If you do copy, always state that you referenced, and give credit to the artist. This just shows the rightful respect to the artist you've learned off of. :) Just be wary of those that don't like to be copied, with given credit or not, if you choose a random person off of an art community or something.
Determination along with practice will take you a long way. Take critiques with grace, and don't constantly bash yourself. You'll just kill your motivation if you do. A few people said it, but I'll state it again, making simple 3D is a good way to start. Possibly study up on a bit of perspective while you're at it. Once you've gotten use to all that move on to more complex objects (fruit or random objects around the house work), then anatomy. It's a slow process with a lot of hard work, but it's really worth it if you are truly serious about becoming an artist.
Best of luck to ya! I'm sure you'll do great! :D
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Thread: Tips on nicer drawings?, anyone?
31-07-2006, 22:38 #11
31-07-2006, 23:33 #12Originally Posted by actionjack
In my opinion it is a classic rookie mistake to copy comic books (as well as a few other forms). The problem is that the comic book artist "may" have learned to draw using the copy method as well. This means he may not know real anatomy. Therefore he will make mistakes. When you copy -all of his mistakes as well as yours will be added together. Pretty soon it all gets inbred: One day someone may copy what you draw.
Also if you copy a style of art as opposed to learning how to draw from life, then it is hard to stop drawing in that "style." How many people do you know that can ONLY draw in manga?
If you want to be like a real "Master" then do what all of them did: they drew from life. Don't literally copy them. Copy the practice of drawing from life, but do not copy their work. You will learn more by making your own mistakes.
Last edited by Derrick the Nomad; 31-07-2006 at 23:37.
01-08-2006, 00:34 #13
01-08-2006, 03:03 #14Originally Posted by Garreth MacLeod
01-08-2006, 05:25 #15
Hi KiddieCake. Your question is a rather broad one and invites some broad responses. Your comment about chibi makes me think you want to go for a more cartoonish/stylized look. However, I'll answer with an angle on realism because I believe that learning to draw realistically is valuable for any visual artist.
The first and most important rule of drawing realistically is this:
Draw what you see, not what you think you see.
This is advice I've gotten from my painting teacher, from books, and from art forums. The human mind puts rules and patterns on everything that it sees, but sometimes these preconceived ideas don't match reality. It's important to put these ideas aside and look at things as they really are.
For example, consider the human head. Almost everyone will, at first, stick the eyes up near the top of the head. However, the eyes are really right at the midway point.
The second thing is my own personal philosophy that you need to understand the rules before you can effectively break them.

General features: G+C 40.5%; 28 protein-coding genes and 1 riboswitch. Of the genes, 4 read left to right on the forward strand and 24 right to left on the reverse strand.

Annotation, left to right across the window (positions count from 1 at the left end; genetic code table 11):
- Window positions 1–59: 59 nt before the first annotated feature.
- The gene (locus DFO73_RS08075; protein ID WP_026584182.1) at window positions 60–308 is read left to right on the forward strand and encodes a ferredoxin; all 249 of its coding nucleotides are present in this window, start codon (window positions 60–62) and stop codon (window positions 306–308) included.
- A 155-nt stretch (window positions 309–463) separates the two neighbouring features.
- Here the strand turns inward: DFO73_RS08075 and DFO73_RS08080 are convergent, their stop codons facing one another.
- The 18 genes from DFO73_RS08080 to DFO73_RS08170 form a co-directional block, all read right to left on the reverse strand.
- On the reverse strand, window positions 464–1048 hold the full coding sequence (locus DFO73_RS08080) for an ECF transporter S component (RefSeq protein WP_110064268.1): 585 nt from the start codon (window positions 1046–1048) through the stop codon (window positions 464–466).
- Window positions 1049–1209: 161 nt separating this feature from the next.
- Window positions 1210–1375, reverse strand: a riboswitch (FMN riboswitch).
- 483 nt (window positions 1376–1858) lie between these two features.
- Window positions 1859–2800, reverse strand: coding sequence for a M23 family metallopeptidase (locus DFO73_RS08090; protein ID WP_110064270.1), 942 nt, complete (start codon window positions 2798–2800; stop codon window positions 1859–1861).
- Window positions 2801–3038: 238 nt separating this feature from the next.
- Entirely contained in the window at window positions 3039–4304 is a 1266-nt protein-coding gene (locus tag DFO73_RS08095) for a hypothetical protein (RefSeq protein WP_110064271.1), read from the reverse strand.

Consider literature. A competent writer can flout grammatical rules yet make his writing more effective because of this. He can write grammatically incorrect lines for an uneducated thug and in so doing help to characterize that thug. However, a junior high school student's grammatical errors don't add literary impact because they weren't written in conscious violation of the rules.
In visual art, I believe a good grounding in theory (eg, anatomy and perspective) helps the artist in deviating from realism in a visually pleasing manner.
When I was a kid, I used to play with He-Man toys, which came with little mini-comics. I used the toys and comics as models for drawing my own muscular heroes and villians. While I learned what the body looked like from certain angles and could draw those poses with assurance and speed, I couldn't really draw characters in inconventional poses because I didn't have a good understanding of anatomy. Copying teaches you to emulate the *surface* of someone else's technique, but doesn't give you a sense of the *foundation* of that person's technique. Copying can be useful, but you have to be careful.
Thing three: art is a personal journey. Look at your work critically, but don't get hung up on how other artists are better than you. What matters is that you enjoy yourself and keep learning. Kind of like GW PvP.
Speaking of which, it's time for me to get off the soapbox and go play some GW.
Last edited by Lapin Diabolique; 01-08-2006 at 05:26. Reason: formatting
01-08-2006, 10:09 #16
wow alot of tips etc, thanks!, i did some sketches wich werent good imo so i started again and again, trying to improve it myself
01-08-2006, 10:12 #17
02-08-2006, 18:02 #18
Draw from your elbows not your wrist.
Also try to draw with a pen sometimes so you practise being economical with your lines.
02-08-2006, 18:30 #19
02-08-2006, 18:56 #20
Originally Posted by Garreth MacLeod
notice the shading? that looks 3D, but you're viewing it on a 2D screen, pretty much like drawing on paper
use the lighting to create your 3 dimensions, if you draw a face looking right at you, with a light directly below, the the parts of the face the light hits, will be lighter than the bits where the light doesn't hit (e.g, a light directly below will light up the bottom of the nose, but above the nose, will be dark, in my sphere ^^, the light is coming from just in front of the sphere, in the top left corner)